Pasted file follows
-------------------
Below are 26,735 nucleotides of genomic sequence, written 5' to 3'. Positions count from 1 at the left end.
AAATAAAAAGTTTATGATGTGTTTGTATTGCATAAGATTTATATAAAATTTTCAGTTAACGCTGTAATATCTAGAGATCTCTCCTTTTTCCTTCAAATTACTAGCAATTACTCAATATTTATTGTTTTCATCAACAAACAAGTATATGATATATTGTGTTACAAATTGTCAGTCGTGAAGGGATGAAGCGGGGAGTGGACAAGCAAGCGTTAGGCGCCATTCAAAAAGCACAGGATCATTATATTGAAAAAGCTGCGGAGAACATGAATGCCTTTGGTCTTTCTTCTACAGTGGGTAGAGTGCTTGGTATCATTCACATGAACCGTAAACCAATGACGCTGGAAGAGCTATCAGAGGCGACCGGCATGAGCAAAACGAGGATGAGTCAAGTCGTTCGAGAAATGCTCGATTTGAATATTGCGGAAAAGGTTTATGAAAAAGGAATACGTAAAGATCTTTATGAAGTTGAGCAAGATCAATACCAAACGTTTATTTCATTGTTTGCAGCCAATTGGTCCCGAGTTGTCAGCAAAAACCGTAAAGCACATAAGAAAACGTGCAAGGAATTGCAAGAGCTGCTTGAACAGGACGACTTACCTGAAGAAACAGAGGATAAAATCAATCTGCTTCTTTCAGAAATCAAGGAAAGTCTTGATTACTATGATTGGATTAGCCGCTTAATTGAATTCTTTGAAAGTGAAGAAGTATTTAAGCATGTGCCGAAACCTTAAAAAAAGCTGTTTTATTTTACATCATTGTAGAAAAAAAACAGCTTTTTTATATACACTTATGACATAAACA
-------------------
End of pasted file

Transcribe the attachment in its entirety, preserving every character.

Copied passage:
Below are 26,735 nucleotides of genomic sequence, written 5' to 3'. Positions count from 1 at the left end.
AAATAAAAAGTTTATGATGTGTTTGTATTGCATAAGATTTATATAAAATTTTCAGTTAACGCTGTAATATCTAGAGATCTCTCCTTTTTCCTTCAAATTACTAGCAATTACTCAATATTTATTGTTTTCATCAACAAACAAGTATATGATATATTGTGTTACAAATTGTCAGTCGTGAAGGGATGAAGCGGGGAGTGGACAAGCAAGCGTTAGGCGCCATTCAAAAAGCACAGGATCATTATATTGAAAAAGCTGCGGAGAACATGAATGCCTTTGGTCTTTCTTCTACAGTGGGTAGAGTGCTTGGTATCATTCACATGAACCGTAAACCAATGACGCTGGAAGAGCTATCAGAGGCGACCGGCATGAGCAAAACGAGGATGAGTCAAGTCGTTCGAGAAATGCTCGATTTGAATATTGCGGAAAAGGTTTATGAAAAAGGAATACGTAAAGATCTTTATGAAGTTGAGCAAGATCAATACCAAACGTTTATTTCATTGTTTGCAGCCAATTGGTCCCGAGTTGTCAGCAAAAACCGTAAAGCACATAAGAAAACGTGCAAGGAATTGCAAGAGCTGCTTGAACAGGACGACTTACCTGAAGAAACAGAGGATAAAATCAATCTGCTTCTTTCAGAAATCAAGGAAAGTCTTGATTACTATGATTGGATTAGCCGCTTAATTGAATTCTTTGAAAGTGAAGAAGTATTTAAGCATGTGCCGAAACCTTAAAAAAAGCTGTTTTATTTTACATCATTGTAGAAAAAAAACAGCTTTTTTATATACACTTATGACATAAACA